This summer BBC Four asserted itself as television’s ultimate polymath by adding sport to its repertoire of coverage. Like an unassuming scholarly uncle who momentarily puts down his book and his pipe to humiliate everyone at table-tennis or badminton on a family summer holiday, so BBC Four showed it could partake in less cerebral matters.
Now summer’s over and BBC Four has once again donned its cardigan and its glasses to educate us about grand and meaningful things like it’s always done. Well, not quite. It’s ‘Conceptual Art Week’ on the channel, and while the first programme of the series, ‘Who’s Afraid of Conceptual Art?’, is certainly engrossing and well-made, it does just serve to highlight that conceptual art is at best ludicrous and at worst (sometimes very literally), utter crap.
The show is presented by the affable art historian Dr James Fox, a self-confessed conceptual art sceptic, and he spends the hour doing his best trying to convince himself, and us, that there’s something more profound about ready-made, installation and performance ‘art’ than mere pretension. As you’d expect he starts with the father of conceptual art, Marcel Duchamp, who in 1917 took the piss out of the traditionalist art establishment by presenting a urinal in an exhibition of international art. Now I’m not sure I’d go as far as calling Duchamp’s Fountain a work of art, but there’s no denying its iconoclastic brilliance and its power as a statement against artistic elitism. It made a mockery of artistic institutions whilst rather more positively suggesting that anything in everyday life contained the potential to become art when re-contextualised by an intellectually engaged and creative mind. Things would never be the same again, Fox tell us. But the problem with all the conceptual art that came after is precisely the fact that everything appears to be the same as what Duchamp did.
Take the next ‘artist’ Fox discusses for example, the Italian Piero Manzoni, who filled tins with his own sh*t and sold them for thousands. It’s crude and reduces the haughty topic of art to scatology. But is it shocking? Does it make a bold statement and cause us to rethink the nature of art and artist? No, not really. It’s just a derivative of what Duchamp achieved some half a century earlier, right down to synthesis of art and waste. But if there’s an element of puerile humour to take from Manzoni’s work, some of the other pieces Fox explores have no redeeming qualities whatsoever.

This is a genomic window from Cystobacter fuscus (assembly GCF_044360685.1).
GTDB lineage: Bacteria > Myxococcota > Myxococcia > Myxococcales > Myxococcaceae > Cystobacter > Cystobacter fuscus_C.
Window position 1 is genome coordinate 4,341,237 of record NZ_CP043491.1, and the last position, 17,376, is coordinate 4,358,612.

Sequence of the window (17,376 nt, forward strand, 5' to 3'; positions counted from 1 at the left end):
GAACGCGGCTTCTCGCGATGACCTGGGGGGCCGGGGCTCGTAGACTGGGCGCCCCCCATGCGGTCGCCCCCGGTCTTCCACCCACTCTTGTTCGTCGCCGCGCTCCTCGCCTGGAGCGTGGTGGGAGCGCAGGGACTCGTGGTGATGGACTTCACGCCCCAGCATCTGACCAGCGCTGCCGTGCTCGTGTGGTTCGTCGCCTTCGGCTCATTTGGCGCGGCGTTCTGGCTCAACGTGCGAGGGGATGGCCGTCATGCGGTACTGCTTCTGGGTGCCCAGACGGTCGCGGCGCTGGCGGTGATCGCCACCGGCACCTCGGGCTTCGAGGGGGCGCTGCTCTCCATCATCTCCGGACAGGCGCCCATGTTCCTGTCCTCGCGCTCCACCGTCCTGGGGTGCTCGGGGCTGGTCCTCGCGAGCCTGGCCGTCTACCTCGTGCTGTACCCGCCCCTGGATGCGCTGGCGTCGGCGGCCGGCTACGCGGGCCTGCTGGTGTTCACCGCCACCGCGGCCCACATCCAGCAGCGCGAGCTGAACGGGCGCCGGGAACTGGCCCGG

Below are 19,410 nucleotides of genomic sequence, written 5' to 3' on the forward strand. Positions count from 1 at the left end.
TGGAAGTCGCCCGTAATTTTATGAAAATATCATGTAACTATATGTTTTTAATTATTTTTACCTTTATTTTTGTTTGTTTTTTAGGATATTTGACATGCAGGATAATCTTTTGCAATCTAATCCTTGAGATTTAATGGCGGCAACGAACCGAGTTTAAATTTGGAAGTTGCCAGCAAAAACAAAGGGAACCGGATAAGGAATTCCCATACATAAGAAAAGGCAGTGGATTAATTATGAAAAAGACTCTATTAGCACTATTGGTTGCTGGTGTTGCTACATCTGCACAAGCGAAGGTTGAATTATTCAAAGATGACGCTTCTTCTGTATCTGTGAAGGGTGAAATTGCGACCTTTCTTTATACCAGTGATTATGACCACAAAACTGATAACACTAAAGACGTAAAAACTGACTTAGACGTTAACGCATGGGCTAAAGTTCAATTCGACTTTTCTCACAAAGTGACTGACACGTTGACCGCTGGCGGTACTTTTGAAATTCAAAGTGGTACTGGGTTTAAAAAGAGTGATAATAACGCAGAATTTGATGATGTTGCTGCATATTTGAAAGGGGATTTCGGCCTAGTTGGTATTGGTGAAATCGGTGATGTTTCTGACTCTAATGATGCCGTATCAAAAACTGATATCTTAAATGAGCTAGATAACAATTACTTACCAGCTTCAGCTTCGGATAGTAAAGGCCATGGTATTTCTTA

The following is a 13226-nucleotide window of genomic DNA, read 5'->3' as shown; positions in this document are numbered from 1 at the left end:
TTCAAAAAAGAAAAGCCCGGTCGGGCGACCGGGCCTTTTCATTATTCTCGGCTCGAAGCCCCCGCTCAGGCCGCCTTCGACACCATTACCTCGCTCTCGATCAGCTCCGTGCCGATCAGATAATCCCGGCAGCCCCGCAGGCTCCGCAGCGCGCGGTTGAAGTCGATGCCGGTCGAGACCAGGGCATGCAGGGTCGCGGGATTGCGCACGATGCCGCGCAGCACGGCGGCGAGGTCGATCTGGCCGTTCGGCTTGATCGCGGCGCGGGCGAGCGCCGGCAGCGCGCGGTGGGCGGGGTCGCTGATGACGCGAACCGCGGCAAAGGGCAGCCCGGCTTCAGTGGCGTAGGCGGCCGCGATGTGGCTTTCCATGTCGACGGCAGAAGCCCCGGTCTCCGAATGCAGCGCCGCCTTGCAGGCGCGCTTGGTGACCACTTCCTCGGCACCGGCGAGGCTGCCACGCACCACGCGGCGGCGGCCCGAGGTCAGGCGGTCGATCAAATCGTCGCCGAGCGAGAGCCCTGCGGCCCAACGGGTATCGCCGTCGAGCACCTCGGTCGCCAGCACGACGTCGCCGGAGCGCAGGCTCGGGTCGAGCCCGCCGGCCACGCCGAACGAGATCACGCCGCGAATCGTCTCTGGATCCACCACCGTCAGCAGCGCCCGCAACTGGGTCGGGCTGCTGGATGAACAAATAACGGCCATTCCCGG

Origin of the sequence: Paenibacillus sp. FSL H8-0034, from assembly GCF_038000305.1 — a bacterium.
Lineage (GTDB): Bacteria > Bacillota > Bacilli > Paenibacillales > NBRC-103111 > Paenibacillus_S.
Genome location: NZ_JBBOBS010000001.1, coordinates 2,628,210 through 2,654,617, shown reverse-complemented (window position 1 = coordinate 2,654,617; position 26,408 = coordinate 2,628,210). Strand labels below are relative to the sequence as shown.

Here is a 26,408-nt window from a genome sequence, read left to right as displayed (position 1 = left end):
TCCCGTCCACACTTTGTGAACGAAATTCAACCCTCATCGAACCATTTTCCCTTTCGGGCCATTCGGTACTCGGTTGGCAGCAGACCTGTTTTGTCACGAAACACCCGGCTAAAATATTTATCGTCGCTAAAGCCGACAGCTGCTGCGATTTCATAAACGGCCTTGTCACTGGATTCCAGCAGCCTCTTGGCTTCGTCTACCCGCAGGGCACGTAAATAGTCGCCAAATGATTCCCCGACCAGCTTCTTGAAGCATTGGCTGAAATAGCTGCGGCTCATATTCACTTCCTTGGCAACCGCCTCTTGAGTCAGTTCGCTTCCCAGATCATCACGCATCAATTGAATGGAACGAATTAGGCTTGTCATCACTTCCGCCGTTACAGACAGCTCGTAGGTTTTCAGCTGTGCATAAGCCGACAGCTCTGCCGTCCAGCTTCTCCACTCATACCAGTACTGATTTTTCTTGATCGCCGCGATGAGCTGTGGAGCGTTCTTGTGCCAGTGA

Turner prize winner Martin Creed talks to Fox about his series of scrunched up paper balls, mumbling various clichés about how art is about appreciating the simple things in life, and who is to say what’s good or bad art. Fox nods politely and moves on looking thoroughly unimpressed. It’s a shame that he doesn’t push Creed further or, better yet, just lob the paper ball into the nearest recycling bin. So long as he can’t articulate why his work should be deemed art and he an artist, Creed’s crumpled pieces of paper aren’t even bad art. They’re rubbish.
Later Fox meets street artist Robert Montgomery who places his poems on billboards and various other public space. One such piece features a line about sunsets which Montgomery earnestly explains means that he sees himself as an artist of the ilk of Turner. But he’s not just a Romantic. No, what supposedly makes him unique is that he believes that “idea of art is to be engaged with the culture and politics of the time”. Right. So like every artist then.
Conceptual artists spout such hackneyed banalities because at the core of their work there is a dearth of originality. Montgomery’s use of billboards to supposedly fuse art with consumerism is just a dilution of Pop Art which emerged in the 1950s with Richard Hamilton’s Just What Is It That Makes Homes Today So Different, So Appealing?. The use of words in lieu of images in another piece Fox mentions, Michael Craig-Martin’s An Oak Tree (it’s actually a glass of water called an oak tree), as well as Montgomery’s own, brings nothing new to the semantic games played by Rene Magritte and the Surrealists in the 1920s.
Duchamp, the Dadaists, Magritte, Hamilton, Warhol etc. might not be everyone’s traditional idea of skilled artists, but at least they were original and had a clear philosophy or manifesto which ensured that their work had a broader, lasting significance. The conceptual artists that Fox meets here and that are exhibited and exalted all over the world just seem to be rather arbitrarily picking their ideologies and copying what has come before.
Fox finishes the programme by demonstrating his open-mindedness and conceding that conceptual art can indeed be considered to be ‘real’ art. But I remain unconvinced. It’s impossible to give a definition of what art truly is, but one thing it categorically cannot be, is dull. Duchamp subverted convention, tore apart traditions and made art profane, but it gave his successors little else to do. No piece of conceptual art will ever be quite as scandalous, outlandish and inspired as that urinal. In a post-Duchamp world where anything goes, sh*tting in a box, scrunching up some paper, crawling on glass, or putting a shark in some jelly all seems a bit pointless and boring. If you want to create an artwork that’s really shocking today, pick up a paintbrush.